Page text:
District 88 Representative Kathy Edmonston authored ten bills filed for the 2022 legislative session, six intended to raise vaccine/immunization status to the level of race, religion, national ancestry, age, and sex which are constitutionally protected “from arbitrary, capricious, or unreasonable discrimination.” An awful idea, imposing unreasonable burdens upon purely private actors, none of Edmonston’s vaccine status legislation is headed for codification.
House Bill 177 proposed a ballot initiative to amend Louisiana’s Constitution, with a companion bill (HB 253), that would have codified “a person’s vaccination status or immunity status” as one of the immutable “physical conditions” worthy of protection from invidious discrimination. Wisely, Edmonston’s colleagues seem to have rejected (even ignored) the bills which would have enormously expanded government’s ability to intrude into the daily affairs of private actors.
HB 253 came out of the House Civil Law and Procedure committee with a 9-4-1 approval but died on the vine along with HB 177, which never left the starting blocks.
House Bill 47 would have amended Louisiana Revised Statute 17:170 which currently requires “each person entering any school (licensed day care centers and elementary, secondary, and postsecondary schools) for the first time to present satisfactory evidence of immunity to or immunization against vaccine-preventable diseases according to a schedule approved by the office of public health or to present evidence of an immunization program in progress. Exempts a student seeking to enter any such school or facility from this requirement if he submits a written statement from a doctor relative to medical contraindication or a written dissent.”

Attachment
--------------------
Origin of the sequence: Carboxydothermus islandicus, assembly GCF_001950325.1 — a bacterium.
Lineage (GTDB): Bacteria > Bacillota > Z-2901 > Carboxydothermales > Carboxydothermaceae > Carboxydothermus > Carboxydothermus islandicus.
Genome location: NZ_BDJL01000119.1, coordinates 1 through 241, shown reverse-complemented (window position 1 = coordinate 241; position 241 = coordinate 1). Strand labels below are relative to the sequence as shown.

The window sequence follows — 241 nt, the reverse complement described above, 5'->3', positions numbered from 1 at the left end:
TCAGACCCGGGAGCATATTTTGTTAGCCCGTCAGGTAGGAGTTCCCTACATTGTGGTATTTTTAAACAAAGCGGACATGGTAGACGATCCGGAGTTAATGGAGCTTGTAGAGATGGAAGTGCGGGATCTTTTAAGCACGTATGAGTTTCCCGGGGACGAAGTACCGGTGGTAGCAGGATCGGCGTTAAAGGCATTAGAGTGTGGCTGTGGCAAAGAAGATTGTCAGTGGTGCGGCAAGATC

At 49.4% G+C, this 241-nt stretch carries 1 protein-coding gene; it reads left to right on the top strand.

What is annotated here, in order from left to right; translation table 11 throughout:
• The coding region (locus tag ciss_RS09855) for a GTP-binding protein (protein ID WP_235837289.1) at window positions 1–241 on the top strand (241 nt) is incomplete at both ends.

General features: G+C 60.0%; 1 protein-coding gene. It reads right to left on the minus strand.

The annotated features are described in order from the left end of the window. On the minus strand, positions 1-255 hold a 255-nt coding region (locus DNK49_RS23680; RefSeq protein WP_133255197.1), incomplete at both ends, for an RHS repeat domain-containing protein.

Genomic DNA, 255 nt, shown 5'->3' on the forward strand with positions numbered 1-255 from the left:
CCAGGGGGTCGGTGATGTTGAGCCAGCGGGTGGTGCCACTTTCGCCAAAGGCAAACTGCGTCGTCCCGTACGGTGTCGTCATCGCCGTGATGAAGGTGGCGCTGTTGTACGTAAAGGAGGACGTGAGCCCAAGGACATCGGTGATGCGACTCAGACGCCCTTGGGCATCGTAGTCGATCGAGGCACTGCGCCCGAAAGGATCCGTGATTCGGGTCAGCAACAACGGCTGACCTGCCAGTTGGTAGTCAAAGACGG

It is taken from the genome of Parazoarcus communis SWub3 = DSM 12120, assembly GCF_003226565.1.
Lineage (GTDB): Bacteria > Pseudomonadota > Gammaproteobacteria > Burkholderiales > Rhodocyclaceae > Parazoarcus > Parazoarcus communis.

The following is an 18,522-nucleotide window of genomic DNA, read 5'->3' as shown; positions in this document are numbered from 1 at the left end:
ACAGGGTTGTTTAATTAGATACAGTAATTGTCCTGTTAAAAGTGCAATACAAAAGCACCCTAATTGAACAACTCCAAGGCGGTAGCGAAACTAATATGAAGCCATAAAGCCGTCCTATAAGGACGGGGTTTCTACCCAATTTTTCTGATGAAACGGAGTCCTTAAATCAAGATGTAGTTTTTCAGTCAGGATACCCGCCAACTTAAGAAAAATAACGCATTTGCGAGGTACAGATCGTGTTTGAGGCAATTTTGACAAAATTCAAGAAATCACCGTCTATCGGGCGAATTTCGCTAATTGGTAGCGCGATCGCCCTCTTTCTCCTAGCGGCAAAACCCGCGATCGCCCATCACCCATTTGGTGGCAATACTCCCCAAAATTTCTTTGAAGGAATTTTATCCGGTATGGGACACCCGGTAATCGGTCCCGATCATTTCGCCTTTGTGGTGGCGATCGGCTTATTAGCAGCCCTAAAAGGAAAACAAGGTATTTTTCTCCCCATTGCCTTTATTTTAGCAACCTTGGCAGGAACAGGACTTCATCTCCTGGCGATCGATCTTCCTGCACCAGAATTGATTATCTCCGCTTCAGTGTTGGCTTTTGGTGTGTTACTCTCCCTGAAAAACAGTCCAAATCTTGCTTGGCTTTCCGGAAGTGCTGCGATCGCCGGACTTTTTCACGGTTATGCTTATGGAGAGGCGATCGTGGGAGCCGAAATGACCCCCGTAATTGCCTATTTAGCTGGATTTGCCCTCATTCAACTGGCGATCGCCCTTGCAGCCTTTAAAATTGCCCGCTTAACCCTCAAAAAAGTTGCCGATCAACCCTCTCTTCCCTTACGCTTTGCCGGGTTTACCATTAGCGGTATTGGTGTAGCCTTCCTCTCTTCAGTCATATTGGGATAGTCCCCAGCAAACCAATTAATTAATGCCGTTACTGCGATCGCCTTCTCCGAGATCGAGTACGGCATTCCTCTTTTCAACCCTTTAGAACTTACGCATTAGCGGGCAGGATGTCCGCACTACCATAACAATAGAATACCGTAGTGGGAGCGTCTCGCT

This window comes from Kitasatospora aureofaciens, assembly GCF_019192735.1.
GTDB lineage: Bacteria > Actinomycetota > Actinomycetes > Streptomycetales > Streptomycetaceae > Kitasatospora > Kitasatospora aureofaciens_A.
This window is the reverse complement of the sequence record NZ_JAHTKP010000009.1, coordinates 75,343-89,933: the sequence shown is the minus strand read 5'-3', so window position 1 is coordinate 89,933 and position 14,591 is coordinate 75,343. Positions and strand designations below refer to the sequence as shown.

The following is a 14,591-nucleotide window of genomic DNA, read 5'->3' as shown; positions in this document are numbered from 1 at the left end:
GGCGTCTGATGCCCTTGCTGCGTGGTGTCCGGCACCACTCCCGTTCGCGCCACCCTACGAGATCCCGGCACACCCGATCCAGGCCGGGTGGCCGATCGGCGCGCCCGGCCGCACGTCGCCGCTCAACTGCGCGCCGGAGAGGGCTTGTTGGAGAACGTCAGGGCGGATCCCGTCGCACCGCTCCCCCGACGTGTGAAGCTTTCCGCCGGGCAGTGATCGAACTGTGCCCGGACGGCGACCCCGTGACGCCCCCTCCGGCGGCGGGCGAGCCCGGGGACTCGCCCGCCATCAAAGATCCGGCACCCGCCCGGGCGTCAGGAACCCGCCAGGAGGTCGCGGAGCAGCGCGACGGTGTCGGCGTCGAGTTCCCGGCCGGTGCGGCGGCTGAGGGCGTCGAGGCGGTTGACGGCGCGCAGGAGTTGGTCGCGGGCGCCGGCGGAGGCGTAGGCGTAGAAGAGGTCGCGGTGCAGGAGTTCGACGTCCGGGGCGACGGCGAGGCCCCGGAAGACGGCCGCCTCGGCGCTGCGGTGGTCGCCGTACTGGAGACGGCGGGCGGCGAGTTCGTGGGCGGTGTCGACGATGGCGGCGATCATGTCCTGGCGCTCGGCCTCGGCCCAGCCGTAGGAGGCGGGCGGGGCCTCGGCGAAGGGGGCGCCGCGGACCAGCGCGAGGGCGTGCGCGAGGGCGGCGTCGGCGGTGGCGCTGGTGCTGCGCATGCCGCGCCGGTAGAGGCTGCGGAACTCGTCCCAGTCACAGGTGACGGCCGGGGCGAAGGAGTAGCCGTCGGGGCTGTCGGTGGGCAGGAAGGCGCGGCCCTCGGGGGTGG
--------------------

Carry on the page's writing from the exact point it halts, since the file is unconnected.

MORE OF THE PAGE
HB 47 would have required “each such school and facility, both public and nonpublic, to accept such statements (which they already do) with an additional requirement that schools inform the student, parent/guardian of the exemption. Unanimous adoption in the House on May 5, the Senate Education Committee amended the bill on May 26 with no date provided for consideration on the Senate floor.” With the session scheduled to end on June 6, it is unlikely that HB 47 can meet the D-Day deadline.
House Bill 48 was much more far-reaching. It read: “No vaccine may be administered on the property of, or at any event sponsored by, any education institution or facility.” Talk about governmental overreach. How about leaving the decision to get the vaccine, or not, to each student and his/her parent or guardian?
Attempting to insert herself in between doctors and patients already, it is no surprise that Representative Edmonston authored this awful bill. Fortunately, it was withdrawn before further besmirching the less than hallowed legislative halls at the State Capital.
House Bill 232 was the ultimate example of crafting a solution to a non-existent problem. It read: